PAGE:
Sometimes the ground is a little too wet early in the growing season, although it dries out later on. Planting on hills or mounds is often used to solve this problem.

Arid Areas

Soils which have a low water table and dry out by June or July need to be irrigated to grow marijuana successfully. When irrigation is not feasible, growers plant along drainage ditches, streams, and canals, or look for green spots which indicate springs or underground reservoirs. Other growers use containers to minimize water loss. One grower in Arizona dug holes two feet wide and three feet deep, and lined the sides with thin polyethylene. He said that when he watered during the summer drought, he did not lose much water to the surrounding soil.

Arid soils usually have little organic matter, and drain quickly with extensive runoff. Some of them have a subsurface layer of clay, and therefore hold water on the surface until it evaporates. In any case their texture can be improved greatly by working in organic matter. The soil should be loosened at least two feet down. This loosening allows the taproot to develop deeply so that it can reach underground water during the drought.

Arid soils more often drain well, are alkaline, and contain P, K, and trace elements, but are low in N. Fish meal, cottonseed meal, blood meal, or manure may be the only additive the soil needs.


After the soil is adjusted, you are ready to prepare it for planting the seed. Sowing is an important process, since the post-germination or seedling stage is the most critical for Cannabis. You can increase the seedlings' chance of survival by sowing the seeds properly.

3.2 When to Plant

Most hemp-growing manuals advise that the seeds should be planted about two weeks after the last threat of frost, which is the same time that corn is planted. As a rule of thumb, you need not plant until this time in areas that have a growing season of five months or more. These areas include most of the United States, except for Zone One (see Figure 62) and mountainous areas of the country.

Growers in northern areas report that plant have survived light evening frosts with little or no damage. We think of marijuana as a tropical plant, experiencing no chills in its native climes. But the mountainous areas of marijuana cultivation in Mexico and Colombia often have frosts during the growing season. One grower, describing spring (April) conditions in Nebraska, reported "plants (from tropical seed) three and four inches tall were covered with snow in the evening. By midafternoon all the snow had melted, and those little sprouts were healthy as could be."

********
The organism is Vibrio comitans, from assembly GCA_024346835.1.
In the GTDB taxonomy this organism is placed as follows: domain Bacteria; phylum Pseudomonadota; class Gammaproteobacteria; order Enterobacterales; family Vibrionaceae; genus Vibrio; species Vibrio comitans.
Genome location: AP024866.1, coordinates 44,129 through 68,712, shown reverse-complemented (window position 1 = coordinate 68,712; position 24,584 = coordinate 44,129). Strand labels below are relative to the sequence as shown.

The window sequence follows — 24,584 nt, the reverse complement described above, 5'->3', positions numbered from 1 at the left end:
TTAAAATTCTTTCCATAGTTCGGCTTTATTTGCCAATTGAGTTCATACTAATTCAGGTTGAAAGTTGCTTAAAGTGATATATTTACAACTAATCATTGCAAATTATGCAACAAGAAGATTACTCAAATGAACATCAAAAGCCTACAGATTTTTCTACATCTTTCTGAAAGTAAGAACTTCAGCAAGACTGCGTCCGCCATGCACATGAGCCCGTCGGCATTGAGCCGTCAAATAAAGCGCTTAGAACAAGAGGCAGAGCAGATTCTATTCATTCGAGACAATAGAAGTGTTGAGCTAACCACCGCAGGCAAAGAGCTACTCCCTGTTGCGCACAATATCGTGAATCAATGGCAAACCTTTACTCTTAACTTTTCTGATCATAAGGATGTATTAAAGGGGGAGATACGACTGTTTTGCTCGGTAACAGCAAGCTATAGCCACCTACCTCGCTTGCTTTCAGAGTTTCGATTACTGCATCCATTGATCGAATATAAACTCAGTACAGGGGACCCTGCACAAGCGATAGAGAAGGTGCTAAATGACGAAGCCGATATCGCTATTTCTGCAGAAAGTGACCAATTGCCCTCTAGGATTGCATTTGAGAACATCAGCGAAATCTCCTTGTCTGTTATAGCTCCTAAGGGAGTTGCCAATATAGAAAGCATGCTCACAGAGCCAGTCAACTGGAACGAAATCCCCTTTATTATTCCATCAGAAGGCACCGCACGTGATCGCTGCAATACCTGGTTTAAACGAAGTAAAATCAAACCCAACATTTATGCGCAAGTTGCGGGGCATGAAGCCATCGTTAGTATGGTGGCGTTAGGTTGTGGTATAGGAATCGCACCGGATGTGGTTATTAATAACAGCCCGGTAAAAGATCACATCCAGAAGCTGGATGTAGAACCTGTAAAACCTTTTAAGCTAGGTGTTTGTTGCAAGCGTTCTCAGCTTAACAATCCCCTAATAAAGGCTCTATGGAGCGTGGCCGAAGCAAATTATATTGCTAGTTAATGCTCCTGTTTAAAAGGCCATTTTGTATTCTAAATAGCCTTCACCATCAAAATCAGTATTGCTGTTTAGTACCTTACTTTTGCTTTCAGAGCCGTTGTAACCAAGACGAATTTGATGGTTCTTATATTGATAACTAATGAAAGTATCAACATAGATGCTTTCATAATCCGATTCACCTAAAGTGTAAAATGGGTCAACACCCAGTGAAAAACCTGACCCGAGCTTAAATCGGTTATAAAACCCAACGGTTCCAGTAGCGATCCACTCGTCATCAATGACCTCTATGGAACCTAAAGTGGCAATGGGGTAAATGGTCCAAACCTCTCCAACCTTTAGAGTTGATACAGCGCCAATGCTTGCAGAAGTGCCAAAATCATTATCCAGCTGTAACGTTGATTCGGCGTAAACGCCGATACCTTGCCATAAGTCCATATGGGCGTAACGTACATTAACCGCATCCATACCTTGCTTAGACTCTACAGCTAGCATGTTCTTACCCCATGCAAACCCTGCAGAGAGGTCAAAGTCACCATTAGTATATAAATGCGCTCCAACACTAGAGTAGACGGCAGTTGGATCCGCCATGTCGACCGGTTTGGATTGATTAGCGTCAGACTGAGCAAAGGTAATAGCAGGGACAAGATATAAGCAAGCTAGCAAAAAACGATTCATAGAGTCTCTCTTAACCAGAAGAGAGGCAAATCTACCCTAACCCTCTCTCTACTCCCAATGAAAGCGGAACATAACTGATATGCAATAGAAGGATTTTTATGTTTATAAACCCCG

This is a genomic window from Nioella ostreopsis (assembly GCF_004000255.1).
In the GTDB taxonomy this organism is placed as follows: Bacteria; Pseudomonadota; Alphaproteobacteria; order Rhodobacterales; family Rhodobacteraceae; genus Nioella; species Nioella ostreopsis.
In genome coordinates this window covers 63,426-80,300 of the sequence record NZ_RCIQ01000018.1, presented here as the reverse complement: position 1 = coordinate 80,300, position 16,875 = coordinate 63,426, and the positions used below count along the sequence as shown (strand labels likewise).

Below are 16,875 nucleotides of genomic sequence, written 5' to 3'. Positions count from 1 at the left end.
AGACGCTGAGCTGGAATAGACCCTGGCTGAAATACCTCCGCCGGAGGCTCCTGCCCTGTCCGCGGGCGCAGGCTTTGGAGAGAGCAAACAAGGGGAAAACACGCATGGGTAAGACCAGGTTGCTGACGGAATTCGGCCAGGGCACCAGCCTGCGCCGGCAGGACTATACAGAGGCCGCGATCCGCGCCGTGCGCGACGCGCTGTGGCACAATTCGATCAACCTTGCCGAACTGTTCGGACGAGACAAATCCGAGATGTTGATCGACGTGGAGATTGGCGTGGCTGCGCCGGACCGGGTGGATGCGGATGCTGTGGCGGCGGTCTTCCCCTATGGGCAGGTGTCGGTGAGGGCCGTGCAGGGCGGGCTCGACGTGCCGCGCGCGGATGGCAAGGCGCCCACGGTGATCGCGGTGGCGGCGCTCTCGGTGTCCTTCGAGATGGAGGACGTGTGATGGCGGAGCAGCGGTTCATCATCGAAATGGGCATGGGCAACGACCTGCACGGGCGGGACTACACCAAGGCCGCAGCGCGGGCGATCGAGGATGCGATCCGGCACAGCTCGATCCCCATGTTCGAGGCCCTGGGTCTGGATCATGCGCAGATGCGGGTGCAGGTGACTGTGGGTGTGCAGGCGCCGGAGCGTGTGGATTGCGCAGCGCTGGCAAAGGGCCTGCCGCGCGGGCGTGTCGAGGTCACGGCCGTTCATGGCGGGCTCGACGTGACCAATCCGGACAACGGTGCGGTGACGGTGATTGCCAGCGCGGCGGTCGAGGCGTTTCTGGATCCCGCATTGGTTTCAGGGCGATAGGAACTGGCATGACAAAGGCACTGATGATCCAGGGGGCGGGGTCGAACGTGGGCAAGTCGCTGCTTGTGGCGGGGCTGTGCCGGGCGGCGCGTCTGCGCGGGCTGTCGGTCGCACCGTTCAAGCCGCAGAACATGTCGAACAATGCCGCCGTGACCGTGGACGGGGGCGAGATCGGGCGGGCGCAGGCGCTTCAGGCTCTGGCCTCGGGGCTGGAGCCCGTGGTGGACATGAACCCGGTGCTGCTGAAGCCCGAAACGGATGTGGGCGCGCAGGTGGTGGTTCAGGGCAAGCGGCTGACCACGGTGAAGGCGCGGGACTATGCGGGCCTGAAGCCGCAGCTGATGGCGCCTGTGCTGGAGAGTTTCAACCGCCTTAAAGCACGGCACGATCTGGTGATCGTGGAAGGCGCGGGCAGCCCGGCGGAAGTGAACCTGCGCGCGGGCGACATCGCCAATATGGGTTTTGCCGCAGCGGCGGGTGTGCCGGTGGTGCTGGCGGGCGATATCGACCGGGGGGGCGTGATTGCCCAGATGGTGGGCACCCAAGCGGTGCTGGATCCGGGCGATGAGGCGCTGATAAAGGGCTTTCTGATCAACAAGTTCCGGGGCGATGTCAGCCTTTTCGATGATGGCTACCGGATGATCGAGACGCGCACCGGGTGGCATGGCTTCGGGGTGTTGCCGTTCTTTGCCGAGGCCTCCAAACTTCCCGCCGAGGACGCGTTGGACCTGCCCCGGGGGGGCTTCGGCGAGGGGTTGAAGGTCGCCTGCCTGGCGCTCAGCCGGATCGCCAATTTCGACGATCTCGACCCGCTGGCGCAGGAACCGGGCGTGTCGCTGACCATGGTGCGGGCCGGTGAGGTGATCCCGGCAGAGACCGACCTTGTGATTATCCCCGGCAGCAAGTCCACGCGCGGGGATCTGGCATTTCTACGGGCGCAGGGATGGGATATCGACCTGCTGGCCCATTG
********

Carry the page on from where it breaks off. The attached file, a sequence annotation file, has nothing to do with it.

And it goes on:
Early-season sprouts do face more risks than later-germinating plants do. A lingering freeze or chill can weaken or kill them. Sometimes seeds or seedlings get washed away be heavy rains or flooding, or become infected from wet soil. They are also prey to hungry herbivores, who savour the tender young shoots, especially in the early spring, before the native plants have sprouted. These predators include rabbits, groundhogs, rats, mice, and possibly squirrels and cats, as well as large animals, such as deer, cattle, and sheep. Birds frequently eat the seeds and young shoots, especially if the ground looks planted. Snails and insects, such as cutworms and leafhoppers, also eat seedlings. Don't let this impressive list of dangers dim your enthusiasm. Although these problems do occur, they can be controlled or prevented with a little but of planning (see section 13).

As you can see in the Spring Thaw map , the last date of expected frost varies from early February in parts of Florida, Louisiana, Texas, California, and Nevada to mid-June in the coldest regions of New England and the Midwest. Planting time varies locally, as well as regionally. Fields which receive direct sun warm faster than partially shaded ones. Fields covered with a layer of compost or fresh manure, or with black plastic sheets, retain more heat and are ready to plant sooner than other fields. Mountainous areas often vary considerably in planting time. Higher ground usually stays cold longer than low-lying areas. Since soil is dark, it heats quickly when exposed to sunlight. Soil is usually warmer in the late afternoon.

The time that the soil warms also depends on the weather. During severe winters, a deeper layer of soil becomes frozen than during mild winters; so it will take longer to thaw. Soil below this layer is insulated by the ice and remains unfrozen. Spring weather, rainfall, flooding, and cloud cover also affect the soil's temperature.

Actually, the only way to know whether or not a field is ready to plant is to feel it and look at it. Examine the soil in early morning. It should be easy to work, rather than hardened from ice. There should be no large frozen clods of soil or other organic matter. There should also be no fine crystalline ice particles which glimmer in sunlight.